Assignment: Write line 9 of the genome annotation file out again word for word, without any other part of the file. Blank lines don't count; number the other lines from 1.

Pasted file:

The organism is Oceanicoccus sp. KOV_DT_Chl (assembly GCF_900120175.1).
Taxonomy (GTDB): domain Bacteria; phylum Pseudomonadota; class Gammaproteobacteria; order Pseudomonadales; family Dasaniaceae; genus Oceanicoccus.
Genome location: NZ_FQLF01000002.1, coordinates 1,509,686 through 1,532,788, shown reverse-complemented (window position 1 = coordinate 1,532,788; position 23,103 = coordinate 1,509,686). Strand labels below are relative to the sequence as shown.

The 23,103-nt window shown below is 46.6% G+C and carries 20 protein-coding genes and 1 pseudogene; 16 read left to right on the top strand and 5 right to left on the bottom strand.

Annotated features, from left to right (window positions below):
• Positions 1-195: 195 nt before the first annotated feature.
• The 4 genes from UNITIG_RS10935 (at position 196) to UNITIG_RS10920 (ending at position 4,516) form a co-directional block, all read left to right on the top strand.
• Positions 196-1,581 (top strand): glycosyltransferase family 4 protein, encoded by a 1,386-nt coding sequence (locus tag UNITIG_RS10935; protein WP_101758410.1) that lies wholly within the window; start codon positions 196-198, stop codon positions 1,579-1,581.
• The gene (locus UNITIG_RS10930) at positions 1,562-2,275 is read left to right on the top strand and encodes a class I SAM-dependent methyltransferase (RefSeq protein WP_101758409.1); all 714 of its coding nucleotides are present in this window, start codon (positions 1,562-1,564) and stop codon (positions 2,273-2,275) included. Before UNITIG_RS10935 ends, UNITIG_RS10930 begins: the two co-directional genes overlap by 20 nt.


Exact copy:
• The gene (locus UNITIG_RS10930) at positions 1,562-2,275 is read left to right on the top strand and encodes a class I SAM-dependent methyltransferase (RefSeq protein WP_101758409.1); all 714 of its coding nucleotides are present in this window, start codon (positions 1,562-1,564) and stop codon (positions 2,273-2,275) included. Before UNITIG_RS10935 ends, UNITIG_RS10930 begins: the two co-directional genes overlap by 20 nt.